Revisited Myth # 40: Most men wore wigs in colonial America.


Most men did not wear wigs. Even if they had wanted to, it was a very expensive fashion accessory! Not all those who could afford to wear a wig did so (George Washington, for example). Many preferred to arrange and powder their own hair.

But the myth lives on. In fact, I came across it in a 5th-grade history textbook that I was asked to review for the Virginia Department of Education where it said most men wore wigs. It was one of five myths–and many, many other errors–that I found in the book (which was immediately pulled from classrooms). No wonder these myths refuse to die! 

So how many men wore wigs? Betty Myers, supervisor of Colonial Williamsburg’s Wigmaker’s Shop wh has studied the craft of wig-making for over thirty-five years, was more precise. “We estimate that only about 5% of the population [in colonial Virginia] wore wigs. Roughly 2% gentry and 3% middling sort. The middling sort were tradesmen and professionals such as lawyers, doctors, merchants, ship captains, and teachers. . . . Females also wore wigs, however, they were from the gentry class, thus referred to as ladies. The majority of the population was just surviving. Putting food on the table was their priority, not fashion.” 

And outside colonial Virginia? Major cities like Boston and Philadelphia would probably have had a slightly higher percentage of men wearing wigs than towns, if we assume that cities had a higher concentration of wealthy and middling sort living in them. But as Englishmen in English colonies, they were all taking fashion cues from London.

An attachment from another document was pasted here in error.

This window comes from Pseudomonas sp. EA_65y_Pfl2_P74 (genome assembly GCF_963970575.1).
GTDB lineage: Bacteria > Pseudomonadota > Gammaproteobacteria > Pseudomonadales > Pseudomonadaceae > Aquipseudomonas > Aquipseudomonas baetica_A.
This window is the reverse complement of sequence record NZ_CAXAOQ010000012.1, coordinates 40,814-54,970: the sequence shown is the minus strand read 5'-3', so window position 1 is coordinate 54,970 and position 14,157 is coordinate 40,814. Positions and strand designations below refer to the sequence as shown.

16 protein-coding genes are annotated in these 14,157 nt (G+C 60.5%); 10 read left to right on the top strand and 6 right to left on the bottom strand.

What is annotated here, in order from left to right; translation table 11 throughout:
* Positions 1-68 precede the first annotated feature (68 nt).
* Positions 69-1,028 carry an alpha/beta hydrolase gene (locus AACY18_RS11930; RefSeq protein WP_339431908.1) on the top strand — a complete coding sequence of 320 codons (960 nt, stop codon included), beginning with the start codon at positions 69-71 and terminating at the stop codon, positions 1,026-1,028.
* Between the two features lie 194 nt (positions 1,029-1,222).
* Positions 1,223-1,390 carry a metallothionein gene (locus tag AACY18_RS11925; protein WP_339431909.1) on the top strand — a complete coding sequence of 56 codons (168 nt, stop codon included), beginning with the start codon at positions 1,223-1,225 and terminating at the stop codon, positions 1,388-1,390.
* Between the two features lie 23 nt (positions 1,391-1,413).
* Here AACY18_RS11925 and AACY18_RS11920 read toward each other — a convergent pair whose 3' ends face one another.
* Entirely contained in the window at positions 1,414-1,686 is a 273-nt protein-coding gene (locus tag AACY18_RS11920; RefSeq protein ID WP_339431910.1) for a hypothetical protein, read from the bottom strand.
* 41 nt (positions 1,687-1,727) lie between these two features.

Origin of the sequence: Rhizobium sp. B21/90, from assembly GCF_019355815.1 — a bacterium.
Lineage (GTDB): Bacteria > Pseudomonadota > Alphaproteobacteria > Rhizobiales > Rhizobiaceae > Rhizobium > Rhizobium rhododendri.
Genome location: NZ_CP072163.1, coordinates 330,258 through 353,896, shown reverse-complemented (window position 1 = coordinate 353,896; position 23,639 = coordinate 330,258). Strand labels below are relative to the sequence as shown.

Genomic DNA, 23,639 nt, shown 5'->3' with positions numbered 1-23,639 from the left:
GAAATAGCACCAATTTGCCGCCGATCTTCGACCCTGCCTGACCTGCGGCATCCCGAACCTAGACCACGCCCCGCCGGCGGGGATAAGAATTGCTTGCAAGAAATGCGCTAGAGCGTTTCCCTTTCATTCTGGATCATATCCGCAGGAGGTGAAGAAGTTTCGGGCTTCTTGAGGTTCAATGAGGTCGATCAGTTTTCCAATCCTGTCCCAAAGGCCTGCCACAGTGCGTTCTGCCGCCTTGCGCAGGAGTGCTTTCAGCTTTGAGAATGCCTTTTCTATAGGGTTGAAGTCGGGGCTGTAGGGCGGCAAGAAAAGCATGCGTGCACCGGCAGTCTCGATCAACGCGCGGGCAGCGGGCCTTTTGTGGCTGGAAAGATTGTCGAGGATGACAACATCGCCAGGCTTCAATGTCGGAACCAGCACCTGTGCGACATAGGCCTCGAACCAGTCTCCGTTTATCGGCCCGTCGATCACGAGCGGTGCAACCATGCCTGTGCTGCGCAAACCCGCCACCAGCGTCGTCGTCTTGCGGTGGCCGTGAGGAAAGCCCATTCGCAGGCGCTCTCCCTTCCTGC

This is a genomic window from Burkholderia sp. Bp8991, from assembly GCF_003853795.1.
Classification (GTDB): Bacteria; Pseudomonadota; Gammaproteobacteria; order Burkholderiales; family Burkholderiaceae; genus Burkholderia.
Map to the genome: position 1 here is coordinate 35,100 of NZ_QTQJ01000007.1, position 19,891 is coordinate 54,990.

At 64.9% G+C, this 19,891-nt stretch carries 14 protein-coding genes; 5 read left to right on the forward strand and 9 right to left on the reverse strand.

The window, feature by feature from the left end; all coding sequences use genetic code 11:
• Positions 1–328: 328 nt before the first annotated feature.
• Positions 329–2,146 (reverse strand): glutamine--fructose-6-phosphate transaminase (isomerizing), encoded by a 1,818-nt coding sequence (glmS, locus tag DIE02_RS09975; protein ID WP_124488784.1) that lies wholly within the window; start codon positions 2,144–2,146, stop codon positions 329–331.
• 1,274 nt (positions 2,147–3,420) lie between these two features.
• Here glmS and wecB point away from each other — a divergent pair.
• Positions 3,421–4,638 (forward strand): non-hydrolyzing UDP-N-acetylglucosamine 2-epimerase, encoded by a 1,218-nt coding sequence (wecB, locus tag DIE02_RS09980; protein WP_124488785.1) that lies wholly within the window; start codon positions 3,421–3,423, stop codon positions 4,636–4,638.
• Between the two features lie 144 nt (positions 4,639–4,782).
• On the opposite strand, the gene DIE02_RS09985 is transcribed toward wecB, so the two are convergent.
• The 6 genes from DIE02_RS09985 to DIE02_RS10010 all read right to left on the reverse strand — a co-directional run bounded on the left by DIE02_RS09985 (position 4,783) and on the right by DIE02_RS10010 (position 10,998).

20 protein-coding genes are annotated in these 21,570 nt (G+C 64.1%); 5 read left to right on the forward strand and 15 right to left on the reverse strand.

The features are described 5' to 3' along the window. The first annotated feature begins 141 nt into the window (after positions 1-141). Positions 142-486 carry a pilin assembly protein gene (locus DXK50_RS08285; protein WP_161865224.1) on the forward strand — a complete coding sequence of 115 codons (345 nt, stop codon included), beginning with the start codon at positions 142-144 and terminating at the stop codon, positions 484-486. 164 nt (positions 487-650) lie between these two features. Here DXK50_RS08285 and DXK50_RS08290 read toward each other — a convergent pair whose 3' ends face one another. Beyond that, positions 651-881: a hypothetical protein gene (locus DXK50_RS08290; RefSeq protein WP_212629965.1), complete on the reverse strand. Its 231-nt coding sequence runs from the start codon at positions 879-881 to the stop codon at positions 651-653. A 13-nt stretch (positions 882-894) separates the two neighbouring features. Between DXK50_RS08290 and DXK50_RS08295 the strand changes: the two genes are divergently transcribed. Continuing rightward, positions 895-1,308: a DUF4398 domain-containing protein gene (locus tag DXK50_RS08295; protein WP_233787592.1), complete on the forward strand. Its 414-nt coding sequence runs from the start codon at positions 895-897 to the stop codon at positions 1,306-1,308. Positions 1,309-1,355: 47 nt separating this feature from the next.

cover_featureContrary to expectation, not all wig-wearers were white. Most runaway slave advertisements describe the clothing that the slave was wearing, and a handful of those mention wigs. (for example, Virginia Gazette Nov. 1772 “. . . a very likely young Virginia born Negro Man named DAVID, of a yellowish Complexion, and about five Feet five Inches high . . . Though his Hair is of the Negro Kind, he keeps it very high and well-combed; but, as he wants to be free, I imagine he will cut it off, and get a Wig to alter and disguise himself . . .”) And house slaves belonging to a royal governor or wealthy man may well have worn wigs. 


3 Responses to Revisited Myth # 40: Most men wore wigs in colonial America.

  1. fred johnson says:

    hello history myth debunker

    I found you website while researching sugar cones (loaf) and blue paper I like it, great site.

    I searched your site for betty lamp, but found nothing?

    1) is the name betty lamp a bastardization of better lamp?

    2) also how is a betty lamp used?

    instructions I have say to wrap a piece of cotton or linen rag to make a wick fill with fat, ( I used lard ) but I cant seem to keep the lamp going for more than a few minutes? is that normal?

    other instructions say to make the wick hang over the side this way the fat is drawn over the edge on the wick to burn that is why many betty lamps have a second tray to catch the drippings same problem, wick burns up in a few minutes and we cant keep it going

    any suggestions would information would be great


    Date: Sun, 1 Mar 2015 17:56:54 +0000 To:

  2. Good job de-myth bunking! It’s easy to let yourself fall into the trap of believing generalities if you don’t bother to check the facts. Even I was unaware of how rare wig-wearing was. Was this the same case in Continental Europe?

    • Mary Miley says:

      Thanks, Stephanie.
      I really haven’t a clue about wigs and Europe. A semi-educated guess (How’s that for waffling?) would be that the rate was probably about the same, considering how many peasants there were and how small their middle classes were in the 17th and 18th centuries. Maybe someone more knowledgable in European social history could weigh in?

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